How Ross Golan Went From Pop Songwriter to Musical Theater Innovator

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Fourteen years ago, songwriter Ross Golan was just another struggling musician who had “been in bands and sold no records.” In an effort to get inspired (and jump-start his career), he tried to write an unorthodox murder ballad: one in the style of “2Pac, Merle Haggard, Eminem or Johnny Cash,” in which the protagonist wasn’t actually guilty.

Since then, a lot has changed for Golan, now 39, who’s published by Warner Chappell. He has achieved massive success as a songwriter for the likes of Ariana Grande, Justin Bieber and Selena Gomez -- he was named BMI’s pop songwriter of the year in 2016 -- and he hosts the popular podcast And the Writer Is... Meanwhile, that murder ballad he wrote has taken on a life of its own: It is the title track to The Wrong Man, a solo Golan performance that has evolved into a concept album (released in July on Interscope Records), an animated film (that premiered at the 2019 Tribeca Film Festival) and, now, a much-anticipated musical. It will debut off-Broadway in September, with the kind of creative team (director Thomas Kail and orchestrator Alex Lacamoire, both Tony Award-winning Hamilton alums) that could indicate larger ambitions.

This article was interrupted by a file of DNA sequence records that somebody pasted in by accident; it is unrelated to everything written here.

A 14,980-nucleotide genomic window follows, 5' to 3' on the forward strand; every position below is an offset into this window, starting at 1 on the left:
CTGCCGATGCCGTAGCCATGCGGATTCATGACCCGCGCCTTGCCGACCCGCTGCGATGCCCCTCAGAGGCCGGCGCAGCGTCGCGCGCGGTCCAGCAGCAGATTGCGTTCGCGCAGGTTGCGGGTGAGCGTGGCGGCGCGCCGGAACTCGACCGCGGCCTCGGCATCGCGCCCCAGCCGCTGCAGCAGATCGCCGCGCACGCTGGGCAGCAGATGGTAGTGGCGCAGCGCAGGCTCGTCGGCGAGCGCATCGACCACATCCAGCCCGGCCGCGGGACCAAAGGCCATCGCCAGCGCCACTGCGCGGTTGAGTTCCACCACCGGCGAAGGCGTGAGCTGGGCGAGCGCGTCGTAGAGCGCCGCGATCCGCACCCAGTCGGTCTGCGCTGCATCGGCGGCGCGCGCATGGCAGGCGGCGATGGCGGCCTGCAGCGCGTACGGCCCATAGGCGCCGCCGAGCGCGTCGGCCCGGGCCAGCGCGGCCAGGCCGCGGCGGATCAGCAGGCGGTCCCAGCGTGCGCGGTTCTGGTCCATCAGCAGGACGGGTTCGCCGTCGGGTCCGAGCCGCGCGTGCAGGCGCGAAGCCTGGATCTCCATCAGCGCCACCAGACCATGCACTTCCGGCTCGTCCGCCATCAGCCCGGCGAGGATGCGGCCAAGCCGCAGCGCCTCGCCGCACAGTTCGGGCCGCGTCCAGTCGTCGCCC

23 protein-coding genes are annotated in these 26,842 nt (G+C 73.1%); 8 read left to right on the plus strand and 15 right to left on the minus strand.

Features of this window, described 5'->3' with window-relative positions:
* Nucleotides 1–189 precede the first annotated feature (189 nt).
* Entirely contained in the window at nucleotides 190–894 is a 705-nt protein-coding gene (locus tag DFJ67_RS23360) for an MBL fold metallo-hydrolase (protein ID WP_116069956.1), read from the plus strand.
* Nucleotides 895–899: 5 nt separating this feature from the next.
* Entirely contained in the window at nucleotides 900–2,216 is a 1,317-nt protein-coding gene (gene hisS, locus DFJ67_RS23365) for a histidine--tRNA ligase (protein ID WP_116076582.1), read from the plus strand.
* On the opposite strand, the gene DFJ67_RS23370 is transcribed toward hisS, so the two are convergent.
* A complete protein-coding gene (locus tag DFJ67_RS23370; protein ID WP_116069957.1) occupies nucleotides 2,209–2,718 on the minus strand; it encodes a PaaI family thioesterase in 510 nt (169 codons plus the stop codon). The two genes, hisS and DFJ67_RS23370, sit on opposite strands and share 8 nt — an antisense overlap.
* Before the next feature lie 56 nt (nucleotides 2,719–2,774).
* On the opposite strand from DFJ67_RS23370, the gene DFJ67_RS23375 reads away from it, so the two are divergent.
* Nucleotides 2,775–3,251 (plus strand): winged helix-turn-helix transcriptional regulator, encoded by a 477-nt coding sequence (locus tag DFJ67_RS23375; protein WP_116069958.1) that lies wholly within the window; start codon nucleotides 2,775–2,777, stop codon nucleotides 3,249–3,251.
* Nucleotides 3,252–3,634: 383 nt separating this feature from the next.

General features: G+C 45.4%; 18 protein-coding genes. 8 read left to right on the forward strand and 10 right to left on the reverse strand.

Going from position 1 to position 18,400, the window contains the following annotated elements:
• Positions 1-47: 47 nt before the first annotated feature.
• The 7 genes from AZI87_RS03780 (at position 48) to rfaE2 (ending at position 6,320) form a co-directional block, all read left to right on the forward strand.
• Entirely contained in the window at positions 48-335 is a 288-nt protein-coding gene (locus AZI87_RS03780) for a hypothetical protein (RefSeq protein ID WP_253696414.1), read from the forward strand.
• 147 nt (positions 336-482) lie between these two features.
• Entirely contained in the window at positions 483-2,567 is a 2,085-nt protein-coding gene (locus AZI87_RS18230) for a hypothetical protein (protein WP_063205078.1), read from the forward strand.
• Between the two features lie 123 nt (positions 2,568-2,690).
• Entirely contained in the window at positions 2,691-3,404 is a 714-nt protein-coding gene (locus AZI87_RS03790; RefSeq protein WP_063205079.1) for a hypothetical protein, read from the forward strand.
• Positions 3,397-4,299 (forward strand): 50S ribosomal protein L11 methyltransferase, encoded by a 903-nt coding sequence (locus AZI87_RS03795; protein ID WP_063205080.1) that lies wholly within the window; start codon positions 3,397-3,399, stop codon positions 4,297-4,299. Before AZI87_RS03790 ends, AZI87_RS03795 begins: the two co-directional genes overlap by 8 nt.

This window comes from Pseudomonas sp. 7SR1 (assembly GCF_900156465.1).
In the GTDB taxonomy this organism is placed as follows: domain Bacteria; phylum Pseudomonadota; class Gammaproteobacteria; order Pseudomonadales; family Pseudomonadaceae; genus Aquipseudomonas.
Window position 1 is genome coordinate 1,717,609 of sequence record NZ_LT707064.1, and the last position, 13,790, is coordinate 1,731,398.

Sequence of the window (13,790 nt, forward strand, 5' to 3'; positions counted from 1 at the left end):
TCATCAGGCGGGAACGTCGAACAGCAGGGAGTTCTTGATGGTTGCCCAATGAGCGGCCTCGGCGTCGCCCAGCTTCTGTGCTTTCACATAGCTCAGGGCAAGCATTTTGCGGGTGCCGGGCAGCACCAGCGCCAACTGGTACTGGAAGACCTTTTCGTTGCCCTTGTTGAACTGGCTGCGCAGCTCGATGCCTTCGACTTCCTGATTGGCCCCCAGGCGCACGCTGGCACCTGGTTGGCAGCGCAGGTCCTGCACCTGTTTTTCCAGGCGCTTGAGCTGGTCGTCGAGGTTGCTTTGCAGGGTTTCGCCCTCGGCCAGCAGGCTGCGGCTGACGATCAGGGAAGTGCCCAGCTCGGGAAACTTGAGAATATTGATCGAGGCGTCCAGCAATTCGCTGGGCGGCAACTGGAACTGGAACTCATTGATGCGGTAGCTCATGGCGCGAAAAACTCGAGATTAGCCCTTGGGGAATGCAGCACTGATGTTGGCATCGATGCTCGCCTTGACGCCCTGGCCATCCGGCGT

The show tells the story of Duran, a man scraping by in Reno, Nev., who is framed for murder after a brief affair with a strange woman. Sung largely from Duran’s perspective on death row, Golan’s songs have a Tom Waits meets Ed Sheeran vibe. The stage production -- which expands on the album’s scope to present a wider tale of sex, murder and revenge -- stars three-time Tony nominee Joshua Henry as the protagonist.

It is not quite what Golan expected back when he was performing the in-progress project in his friends’ living rooms. The word-of-mouth around his initial Wrong Man tunes, in fact, helped him get work as a pop songwriter. But while writing for other artists centered on collaboration (“I always say my job is to facilitate my co-writer’s best song. I want them to say, ‘This is the best song I have’ ”), The Wrong Man presented a different, and attractive, challenge: writing something much bigger than one track, and wholly his own. “To be [the only] writer on a song released by a major label is a massive achievement for anybody in my day job,” says Golan. “The Wrong Man opened a lot of doors for me -- and now I feel like I’m opening doors for it.”

This article originally appeared in the Aug. 24 issue of Billboard.